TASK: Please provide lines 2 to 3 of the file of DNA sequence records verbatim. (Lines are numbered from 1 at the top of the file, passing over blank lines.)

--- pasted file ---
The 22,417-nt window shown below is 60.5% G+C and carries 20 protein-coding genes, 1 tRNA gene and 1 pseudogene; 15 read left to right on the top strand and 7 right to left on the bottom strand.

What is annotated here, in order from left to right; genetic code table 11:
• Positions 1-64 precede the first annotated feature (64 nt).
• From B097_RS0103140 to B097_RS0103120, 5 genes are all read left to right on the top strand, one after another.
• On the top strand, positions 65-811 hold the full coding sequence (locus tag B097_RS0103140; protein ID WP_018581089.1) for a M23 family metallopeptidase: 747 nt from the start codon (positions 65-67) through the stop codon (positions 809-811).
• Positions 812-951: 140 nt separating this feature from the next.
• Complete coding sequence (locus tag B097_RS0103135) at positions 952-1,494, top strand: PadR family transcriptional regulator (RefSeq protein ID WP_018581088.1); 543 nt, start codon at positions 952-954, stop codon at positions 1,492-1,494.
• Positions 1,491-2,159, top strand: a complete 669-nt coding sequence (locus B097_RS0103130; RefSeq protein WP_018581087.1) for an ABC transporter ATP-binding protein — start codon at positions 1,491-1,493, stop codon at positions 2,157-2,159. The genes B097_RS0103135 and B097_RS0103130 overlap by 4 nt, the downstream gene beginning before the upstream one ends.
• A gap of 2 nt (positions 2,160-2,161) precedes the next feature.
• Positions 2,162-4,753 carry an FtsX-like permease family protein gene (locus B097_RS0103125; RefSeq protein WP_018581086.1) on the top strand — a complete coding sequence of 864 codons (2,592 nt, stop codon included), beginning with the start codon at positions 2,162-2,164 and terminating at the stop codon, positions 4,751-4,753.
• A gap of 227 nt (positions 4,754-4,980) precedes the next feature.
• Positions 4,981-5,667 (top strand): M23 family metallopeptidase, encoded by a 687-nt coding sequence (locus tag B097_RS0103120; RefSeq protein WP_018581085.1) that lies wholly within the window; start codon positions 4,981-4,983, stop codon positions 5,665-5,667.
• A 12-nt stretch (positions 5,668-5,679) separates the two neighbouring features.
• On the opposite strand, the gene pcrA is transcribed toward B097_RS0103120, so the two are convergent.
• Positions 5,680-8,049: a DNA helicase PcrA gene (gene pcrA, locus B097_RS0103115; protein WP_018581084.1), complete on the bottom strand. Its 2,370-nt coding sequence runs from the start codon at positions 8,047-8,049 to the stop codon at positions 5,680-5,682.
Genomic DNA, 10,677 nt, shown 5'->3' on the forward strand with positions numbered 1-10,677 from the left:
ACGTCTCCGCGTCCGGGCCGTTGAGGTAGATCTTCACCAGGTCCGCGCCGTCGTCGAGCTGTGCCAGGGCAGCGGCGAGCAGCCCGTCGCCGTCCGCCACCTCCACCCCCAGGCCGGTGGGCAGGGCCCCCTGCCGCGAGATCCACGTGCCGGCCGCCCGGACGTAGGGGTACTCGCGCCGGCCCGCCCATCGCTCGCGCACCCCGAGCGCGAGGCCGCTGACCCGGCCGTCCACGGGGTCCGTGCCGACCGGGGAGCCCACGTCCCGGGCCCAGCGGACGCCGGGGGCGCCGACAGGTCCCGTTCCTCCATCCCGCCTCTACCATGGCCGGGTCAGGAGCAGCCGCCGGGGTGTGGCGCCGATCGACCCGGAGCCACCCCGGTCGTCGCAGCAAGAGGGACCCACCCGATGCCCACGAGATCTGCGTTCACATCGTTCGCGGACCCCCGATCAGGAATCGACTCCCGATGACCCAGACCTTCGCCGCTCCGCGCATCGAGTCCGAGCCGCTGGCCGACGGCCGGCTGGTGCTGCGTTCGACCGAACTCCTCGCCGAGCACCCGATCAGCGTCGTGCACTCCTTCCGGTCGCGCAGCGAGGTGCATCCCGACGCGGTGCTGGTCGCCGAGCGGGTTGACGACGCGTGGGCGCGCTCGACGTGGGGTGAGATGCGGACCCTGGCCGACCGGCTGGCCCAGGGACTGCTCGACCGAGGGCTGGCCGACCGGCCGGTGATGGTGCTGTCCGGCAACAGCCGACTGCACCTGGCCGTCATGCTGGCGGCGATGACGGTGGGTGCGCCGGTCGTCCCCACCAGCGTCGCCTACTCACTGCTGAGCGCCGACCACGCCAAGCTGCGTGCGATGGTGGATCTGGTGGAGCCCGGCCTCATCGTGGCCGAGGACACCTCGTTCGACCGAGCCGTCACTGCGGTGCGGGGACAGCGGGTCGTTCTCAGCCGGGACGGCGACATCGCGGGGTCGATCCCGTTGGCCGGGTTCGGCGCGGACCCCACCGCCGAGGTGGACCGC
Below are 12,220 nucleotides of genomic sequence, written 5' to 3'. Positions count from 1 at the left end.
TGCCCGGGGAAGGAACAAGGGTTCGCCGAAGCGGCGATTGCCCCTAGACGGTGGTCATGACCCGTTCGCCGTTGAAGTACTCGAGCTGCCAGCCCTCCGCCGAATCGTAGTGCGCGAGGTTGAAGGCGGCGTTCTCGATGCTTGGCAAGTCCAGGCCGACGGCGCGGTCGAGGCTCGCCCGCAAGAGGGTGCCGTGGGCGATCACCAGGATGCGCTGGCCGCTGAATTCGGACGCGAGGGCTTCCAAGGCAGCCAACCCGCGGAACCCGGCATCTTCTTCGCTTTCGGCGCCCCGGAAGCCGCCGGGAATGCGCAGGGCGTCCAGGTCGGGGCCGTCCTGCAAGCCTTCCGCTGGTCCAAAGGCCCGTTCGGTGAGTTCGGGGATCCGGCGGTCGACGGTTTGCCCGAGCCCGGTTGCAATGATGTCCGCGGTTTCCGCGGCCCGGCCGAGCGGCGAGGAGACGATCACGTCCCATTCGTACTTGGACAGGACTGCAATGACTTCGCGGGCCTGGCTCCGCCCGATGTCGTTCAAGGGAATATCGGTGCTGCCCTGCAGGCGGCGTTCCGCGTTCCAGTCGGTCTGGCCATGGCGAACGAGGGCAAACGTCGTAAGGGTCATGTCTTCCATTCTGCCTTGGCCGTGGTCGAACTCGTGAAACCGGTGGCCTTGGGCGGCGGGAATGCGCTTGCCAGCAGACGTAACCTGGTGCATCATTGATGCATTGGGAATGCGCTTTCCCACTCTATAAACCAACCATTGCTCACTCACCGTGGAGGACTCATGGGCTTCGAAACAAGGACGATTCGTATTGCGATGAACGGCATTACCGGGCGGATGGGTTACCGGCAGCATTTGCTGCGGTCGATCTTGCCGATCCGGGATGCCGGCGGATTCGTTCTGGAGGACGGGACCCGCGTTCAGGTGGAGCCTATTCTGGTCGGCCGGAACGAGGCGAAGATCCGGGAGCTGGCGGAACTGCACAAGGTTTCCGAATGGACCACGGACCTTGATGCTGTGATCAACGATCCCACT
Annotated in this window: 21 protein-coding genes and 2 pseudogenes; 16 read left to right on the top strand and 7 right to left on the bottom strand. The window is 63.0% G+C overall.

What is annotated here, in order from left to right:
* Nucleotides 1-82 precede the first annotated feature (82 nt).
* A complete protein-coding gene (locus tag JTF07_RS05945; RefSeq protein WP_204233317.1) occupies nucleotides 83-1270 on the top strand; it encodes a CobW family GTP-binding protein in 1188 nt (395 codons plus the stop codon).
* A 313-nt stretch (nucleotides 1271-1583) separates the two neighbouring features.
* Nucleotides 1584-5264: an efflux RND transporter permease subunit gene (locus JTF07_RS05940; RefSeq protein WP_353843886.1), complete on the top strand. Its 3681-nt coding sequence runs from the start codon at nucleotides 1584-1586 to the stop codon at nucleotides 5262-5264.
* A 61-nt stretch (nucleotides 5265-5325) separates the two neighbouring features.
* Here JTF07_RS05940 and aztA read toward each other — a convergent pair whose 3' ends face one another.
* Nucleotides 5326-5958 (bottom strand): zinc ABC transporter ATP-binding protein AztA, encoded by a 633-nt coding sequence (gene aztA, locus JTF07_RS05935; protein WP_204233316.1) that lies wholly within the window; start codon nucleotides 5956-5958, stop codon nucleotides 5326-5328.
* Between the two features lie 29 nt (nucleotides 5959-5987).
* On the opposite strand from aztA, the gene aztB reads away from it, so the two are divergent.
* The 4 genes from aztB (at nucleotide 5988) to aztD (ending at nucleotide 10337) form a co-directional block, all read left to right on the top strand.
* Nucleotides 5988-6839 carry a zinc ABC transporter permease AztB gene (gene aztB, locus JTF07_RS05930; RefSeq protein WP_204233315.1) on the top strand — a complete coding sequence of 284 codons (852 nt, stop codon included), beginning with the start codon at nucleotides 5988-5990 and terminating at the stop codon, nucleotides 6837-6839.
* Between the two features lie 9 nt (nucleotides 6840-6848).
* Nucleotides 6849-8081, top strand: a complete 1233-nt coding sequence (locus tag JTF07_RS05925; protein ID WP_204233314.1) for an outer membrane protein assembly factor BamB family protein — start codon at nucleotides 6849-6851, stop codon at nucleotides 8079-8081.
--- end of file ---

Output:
What is annotated here, in order from left to right; genetic code table 11:
• Positions 1-64 precede the first annotated feature (64 nt).